Director of National Intelligence James Clapper said something he "probably shouldn't" have Monday. But maybe he just doesn't want to make the same mistake twice.
In an interview with The Daily Beast, Clapper said the American people should've been told about the collection of phone records from the beginning. He starts: "Had we been transparent about this from the outset right after 9/11 … We wouldn't have had the problem we had."
He argues if Americans knew why the part of the Patriot Act that's allowed for mass surveillance was set up, how it was going to work and why it was necessary, it would have been OK. (Via C-SPAN)
Pretty bold words coming from Clapper. Question is, is he right? Political strategist Doug Schoen writes in Forbes:
"Clapper is right — if the government had been open with the American electorate about surveillance of phone records in the wake of 9/11 majorities may well have been in favor of the 215 program. It could've been just another element of the government's anti-terror program."
In his interview, Clapper compares it to taking off your shoes at the airport — something we just do for safety.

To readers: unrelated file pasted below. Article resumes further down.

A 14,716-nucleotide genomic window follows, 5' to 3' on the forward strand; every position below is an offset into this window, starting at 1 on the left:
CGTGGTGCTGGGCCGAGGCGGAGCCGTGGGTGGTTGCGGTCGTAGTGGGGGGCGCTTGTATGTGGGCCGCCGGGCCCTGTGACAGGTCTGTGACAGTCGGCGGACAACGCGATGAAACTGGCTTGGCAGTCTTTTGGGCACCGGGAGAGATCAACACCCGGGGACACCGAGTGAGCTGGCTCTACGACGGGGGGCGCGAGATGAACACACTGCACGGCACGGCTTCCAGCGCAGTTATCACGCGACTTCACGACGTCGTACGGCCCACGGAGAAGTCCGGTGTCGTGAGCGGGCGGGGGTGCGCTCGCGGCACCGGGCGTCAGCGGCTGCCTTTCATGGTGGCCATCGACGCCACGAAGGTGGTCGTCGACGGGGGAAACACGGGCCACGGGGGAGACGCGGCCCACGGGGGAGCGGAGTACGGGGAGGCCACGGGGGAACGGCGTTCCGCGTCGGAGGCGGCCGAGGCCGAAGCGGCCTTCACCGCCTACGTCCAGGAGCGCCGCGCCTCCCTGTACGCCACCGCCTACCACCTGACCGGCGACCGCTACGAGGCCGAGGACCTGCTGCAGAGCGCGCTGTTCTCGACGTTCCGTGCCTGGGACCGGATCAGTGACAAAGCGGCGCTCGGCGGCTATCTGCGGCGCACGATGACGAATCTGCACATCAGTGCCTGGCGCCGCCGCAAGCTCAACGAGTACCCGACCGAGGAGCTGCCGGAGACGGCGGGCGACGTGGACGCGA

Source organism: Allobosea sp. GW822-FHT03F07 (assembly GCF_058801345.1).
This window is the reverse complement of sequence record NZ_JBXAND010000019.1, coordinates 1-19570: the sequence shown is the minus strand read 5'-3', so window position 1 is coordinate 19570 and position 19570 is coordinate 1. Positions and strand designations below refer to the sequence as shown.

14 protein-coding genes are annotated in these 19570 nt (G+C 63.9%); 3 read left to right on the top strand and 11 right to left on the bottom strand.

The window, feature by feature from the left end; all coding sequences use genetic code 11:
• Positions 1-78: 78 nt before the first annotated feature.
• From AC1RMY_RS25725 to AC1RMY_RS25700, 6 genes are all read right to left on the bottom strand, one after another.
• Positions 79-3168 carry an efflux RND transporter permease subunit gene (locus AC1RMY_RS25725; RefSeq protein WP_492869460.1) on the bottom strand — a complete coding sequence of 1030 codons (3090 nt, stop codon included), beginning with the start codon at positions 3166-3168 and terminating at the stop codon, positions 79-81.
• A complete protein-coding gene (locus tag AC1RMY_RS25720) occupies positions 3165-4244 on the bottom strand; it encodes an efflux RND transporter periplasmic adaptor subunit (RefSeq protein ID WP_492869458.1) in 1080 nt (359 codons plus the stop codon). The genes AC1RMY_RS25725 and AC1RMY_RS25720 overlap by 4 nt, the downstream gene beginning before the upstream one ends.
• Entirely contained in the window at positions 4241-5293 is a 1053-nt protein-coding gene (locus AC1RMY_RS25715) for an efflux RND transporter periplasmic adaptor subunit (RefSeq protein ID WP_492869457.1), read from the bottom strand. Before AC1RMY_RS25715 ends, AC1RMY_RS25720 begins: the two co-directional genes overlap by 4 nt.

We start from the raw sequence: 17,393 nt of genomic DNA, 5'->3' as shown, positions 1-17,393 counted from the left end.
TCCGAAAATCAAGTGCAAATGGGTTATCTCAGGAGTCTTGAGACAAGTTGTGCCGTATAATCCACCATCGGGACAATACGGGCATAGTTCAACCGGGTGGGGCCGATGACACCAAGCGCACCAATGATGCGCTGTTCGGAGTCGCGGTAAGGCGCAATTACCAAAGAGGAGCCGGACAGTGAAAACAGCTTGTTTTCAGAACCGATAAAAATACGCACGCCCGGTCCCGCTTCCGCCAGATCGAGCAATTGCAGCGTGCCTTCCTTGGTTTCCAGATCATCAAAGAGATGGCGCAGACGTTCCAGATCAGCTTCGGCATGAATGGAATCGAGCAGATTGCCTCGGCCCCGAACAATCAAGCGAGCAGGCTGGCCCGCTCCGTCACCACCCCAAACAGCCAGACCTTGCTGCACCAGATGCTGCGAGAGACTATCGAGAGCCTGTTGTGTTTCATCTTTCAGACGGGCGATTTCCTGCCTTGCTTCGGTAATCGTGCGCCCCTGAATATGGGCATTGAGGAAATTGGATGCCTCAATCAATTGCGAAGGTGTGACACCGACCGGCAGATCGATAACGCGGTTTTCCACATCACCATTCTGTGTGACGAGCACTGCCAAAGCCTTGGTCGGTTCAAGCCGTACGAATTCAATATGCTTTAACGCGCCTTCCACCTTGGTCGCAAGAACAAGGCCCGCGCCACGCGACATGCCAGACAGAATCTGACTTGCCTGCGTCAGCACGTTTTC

A writer for The Verge mostly agrees, saying, "The sentiment makes some sense, though it should be noted that the mobile telephony landscape has changed considerably in the last decade."
An editor at Salon writes Clapper's suggestion is "troubling," adding, "Clapper's assumption that bulk phone data collection would have been readily accepted as a fact of life in the contemporary U.S., like fingerprints, is unfounded."
Either way, Clapper's comments are definitely an about-face from comments he made during a Senate Select Committee on Intelligence last month.
"Terrorists and other adversaries of this country are going to school on U.S. intelligence sources, methods and trade craft and the insights that they are gaining are making our job much, much harder."
The Daily Beast also spoke with Clapper about an appearance before Congress last March, when he said, "No sir," to a direct question about whether the NSA collects phone data. He said in the interview, "I was not even thinking of what he was asking about." Rather, he misunderstood the question.
Journalists and lawmakers both have called for Clapper's firing over that incident. He was, after all, under oath and answered untruthfully, whether he understood the question or not. (Via Slate)